Francine Prose has enjoyed a long and accomplished career as an author of unique novels and short stories for adults and also for children, works of fiction that blend elements of the real with the fantastic. She published her first novel, Judah the Pious, when she was in her twenties, and many critics praised it as a work beyond its author's years. The story is about an eighteenth-century rabbi who teaches the King of Poland that there are some things in the world that defy ordinary reason. In this book, Prose first demonstrates techniques, themes, and writing styles that appear throughout her body of work. Her deceptively simple style and fanciful subject matter lend themselves well to her later children's stories.

Prose has added elements of the fanciful, allegorical, or magical to nearly every book she has written, whether it is the voodoo conjured by title character Marie Laveau in the novel set in nineteenth-century New Orleans, the strange belief in a "universal fluid" that connects all creatures and can do almost anything in Animal Magnetism, or the confusion between appearances and reality and elements of spirituality in Hungry Hearts. Some of these books, such as Hungry Hearts and Judah the Pious, have Jewish characters, but most of Prose's adult titles cover a diverse range of people, including seventeenth-century Italian actors in The Glorious Ones, the half-Black title character in Marie Laveau, or the modern-day tabloid journalist in Bigfoot Dreams.

While Prose's adult works have touched on various subjects, her fiction for children, which she began writing in earnest in the mid-1990s, all has a basis in Jewish folklore. Her first children's book, Stories from Our Living Past, is a collection of Jewish tales published only a year after her debut novel. With her second work for a younger audience, however, Prose took liberties with tradition for the sake of the story.

In Dybbuk: A Story Made in Heaven, the author combines the Jewish legend, about how angels in heaven match lovers before they are born, with the folklore story of the supernatural dybbuk. Leah and Chonon are two youngsters from nearby shtetls who fall in love, but Leah's parents want her to marry Benya, an old, mean man who is rich. Just when she is about to be forced to marry Benya, Leah begins to talk and sneeze the same way that Chonon does. The rabbi declares that she is possessed by Chonon's dybbuk, and nothing can be done to help her until the two lovers are allowed to wed. Reviewers such as Hazel Rochman of Booklist found the story "wonderfully theatrical; there's no way to read this without acting the parts and laughing out loud." Bulletin of the Center for Children's Books commentator Betsy Hearne wrote: "It's fun and it's funny—one of those picture books which, by staying true to an ethnic tradition, reaches beyond it as well."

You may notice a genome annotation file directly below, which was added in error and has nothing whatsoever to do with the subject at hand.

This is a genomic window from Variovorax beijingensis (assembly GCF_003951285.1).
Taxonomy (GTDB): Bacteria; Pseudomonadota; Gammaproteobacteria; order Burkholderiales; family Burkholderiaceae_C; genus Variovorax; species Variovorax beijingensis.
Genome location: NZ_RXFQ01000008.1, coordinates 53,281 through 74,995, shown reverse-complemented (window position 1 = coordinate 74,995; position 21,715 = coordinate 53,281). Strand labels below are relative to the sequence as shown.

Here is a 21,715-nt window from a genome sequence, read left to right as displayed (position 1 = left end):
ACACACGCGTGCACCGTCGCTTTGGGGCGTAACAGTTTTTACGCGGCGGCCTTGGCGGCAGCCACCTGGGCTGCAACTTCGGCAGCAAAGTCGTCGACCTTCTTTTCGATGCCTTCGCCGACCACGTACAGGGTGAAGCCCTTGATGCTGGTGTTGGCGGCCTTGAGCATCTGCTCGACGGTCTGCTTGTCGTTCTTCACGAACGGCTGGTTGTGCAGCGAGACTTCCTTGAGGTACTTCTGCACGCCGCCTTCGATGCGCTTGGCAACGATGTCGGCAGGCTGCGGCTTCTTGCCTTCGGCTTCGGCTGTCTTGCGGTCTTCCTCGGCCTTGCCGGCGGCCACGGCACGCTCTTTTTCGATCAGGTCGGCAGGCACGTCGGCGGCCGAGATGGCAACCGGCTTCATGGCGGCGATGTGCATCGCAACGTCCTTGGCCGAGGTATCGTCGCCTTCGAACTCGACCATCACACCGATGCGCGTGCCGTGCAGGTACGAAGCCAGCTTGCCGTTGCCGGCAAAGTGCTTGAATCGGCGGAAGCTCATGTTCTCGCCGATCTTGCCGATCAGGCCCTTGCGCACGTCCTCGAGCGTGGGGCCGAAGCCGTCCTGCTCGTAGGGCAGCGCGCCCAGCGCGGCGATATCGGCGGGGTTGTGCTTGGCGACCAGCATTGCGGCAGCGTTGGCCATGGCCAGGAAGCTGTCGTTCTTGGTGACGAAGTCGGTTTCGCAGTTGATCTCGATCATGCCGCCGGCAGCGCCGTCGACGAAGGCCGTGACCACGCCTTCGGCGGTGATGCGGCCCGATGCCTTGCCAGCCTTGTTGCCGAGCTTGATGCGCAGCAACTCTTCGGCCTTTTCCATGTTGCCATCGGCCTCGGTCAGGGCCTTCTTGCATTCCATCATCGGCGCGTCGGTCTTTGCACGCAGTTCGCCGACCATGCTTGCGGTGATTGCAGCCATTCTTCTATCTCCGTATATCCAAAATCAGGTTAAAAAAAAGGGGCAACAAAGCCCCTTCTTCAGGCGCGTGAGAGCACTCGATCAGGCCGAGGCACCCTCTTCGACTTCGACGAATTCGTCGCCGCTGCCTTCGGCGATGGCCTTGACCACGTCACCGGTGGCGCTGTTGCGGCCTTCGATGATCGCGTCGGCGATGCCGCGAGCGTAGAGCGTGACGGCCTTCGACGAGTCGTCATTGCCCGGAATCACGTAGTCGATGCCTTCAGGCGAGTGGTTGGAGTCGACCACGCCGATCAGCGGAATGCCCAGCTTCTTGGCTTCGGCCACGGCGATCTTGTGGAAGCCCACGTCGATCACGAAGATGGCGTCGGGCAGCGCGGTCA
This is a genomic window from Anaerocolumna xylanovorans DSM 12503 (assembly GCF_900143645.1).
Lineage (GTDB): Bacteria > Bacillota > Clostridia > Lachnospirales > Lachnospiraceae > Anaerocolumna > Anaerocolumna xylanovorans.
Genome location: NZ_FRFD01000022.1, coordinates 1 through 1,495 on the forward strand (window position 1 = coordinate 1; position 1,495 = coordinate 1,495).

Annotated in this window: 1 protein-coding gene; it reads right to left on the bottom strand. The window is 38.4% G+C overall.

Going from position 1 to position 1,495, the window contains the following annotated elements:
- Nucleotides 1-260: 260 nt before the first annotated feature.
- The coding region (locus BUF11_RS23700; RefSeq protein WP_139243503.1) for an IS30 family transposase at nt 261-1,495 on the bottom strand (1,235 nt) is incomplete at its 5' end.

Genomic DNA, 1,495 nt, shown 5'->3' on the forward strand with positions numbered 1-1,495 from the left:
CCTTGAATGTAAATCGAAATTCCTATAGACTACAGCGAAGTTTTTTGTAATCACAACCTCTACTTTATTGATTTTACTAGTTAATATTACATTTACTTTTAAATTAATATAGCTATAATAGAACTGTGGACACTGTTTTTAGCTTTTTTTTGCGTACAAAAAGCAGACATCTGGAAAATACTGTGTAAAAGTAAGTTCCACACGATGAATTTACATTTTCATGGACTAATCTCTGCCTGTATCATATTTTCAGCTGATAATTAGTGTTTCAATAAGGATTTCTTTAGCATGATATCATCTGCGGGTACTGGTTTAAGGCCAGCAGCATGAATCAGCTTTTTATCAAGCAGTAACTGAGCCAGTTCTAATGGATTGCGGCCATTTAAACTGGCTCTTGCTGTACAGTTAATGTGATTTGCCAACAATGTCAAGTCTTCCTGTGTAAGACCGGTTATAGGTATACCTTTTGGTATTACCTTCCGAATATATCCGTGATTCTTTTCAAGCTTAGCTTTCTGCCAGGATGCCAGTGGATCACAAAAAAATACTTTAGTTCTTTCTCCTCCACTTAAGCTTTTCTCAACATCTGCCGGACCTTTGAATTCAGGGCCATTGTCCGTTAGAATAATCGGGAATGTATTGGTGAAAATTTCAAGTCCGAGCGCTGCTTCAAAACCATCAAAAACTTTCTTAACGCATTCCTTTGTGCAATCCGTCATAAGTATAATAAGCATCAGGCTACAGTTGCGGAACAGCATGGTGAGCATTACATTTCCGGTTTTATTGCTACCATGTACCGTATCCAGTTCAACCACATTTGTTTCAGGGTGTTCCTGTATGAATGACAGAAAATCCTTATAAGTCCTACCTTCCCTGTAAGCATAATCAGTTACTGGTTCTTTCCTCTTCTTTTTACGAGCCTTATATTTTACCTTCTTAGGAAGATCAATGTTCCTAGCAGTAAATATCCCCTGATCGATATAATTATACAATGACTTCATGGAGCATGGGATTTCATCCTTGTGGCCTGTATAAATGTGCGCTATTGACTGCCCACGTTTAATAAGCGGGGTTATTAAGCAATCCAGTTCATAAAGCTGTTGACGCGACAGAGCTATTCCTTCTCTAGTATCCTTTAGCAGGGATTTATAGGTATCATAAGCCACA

In the role of reteller in The Angel's Mistake: Stories of Chelm, Prose presents the Jewish legend of a town inhabited entirely by foolish people. The founders of Chelm, the legend goes, arrived on Earth when two angels accidentally dropped a bag of foolish souls and they all ended up in one spot instead of scattered through the world as intended. The townspeople do such ridiculous things as wear their hats upside down to keep them dry and carry a huge rock up a mountain to let it roll down because that is supposedly easier than carrying it to its original destination. The villagers burn the town down after lighting a fire that goes out of control when the firemen try to smother it with wooden logs, and the fools finally scatter across the countryside as the angels had first planned. Hannah B. Zeiger, writing in Horn Book, called Prose's retelling "a pleasant addition to the many stories of Chelm." The author's matter-of-fact tone, which is characteristic of her adult fiction, makes the Chelmites' exploits all the more funny. As one Kirkus Reviews critic noted, Prose has created an "understated, humorous narrative. Families will find this a savory treat for sharing."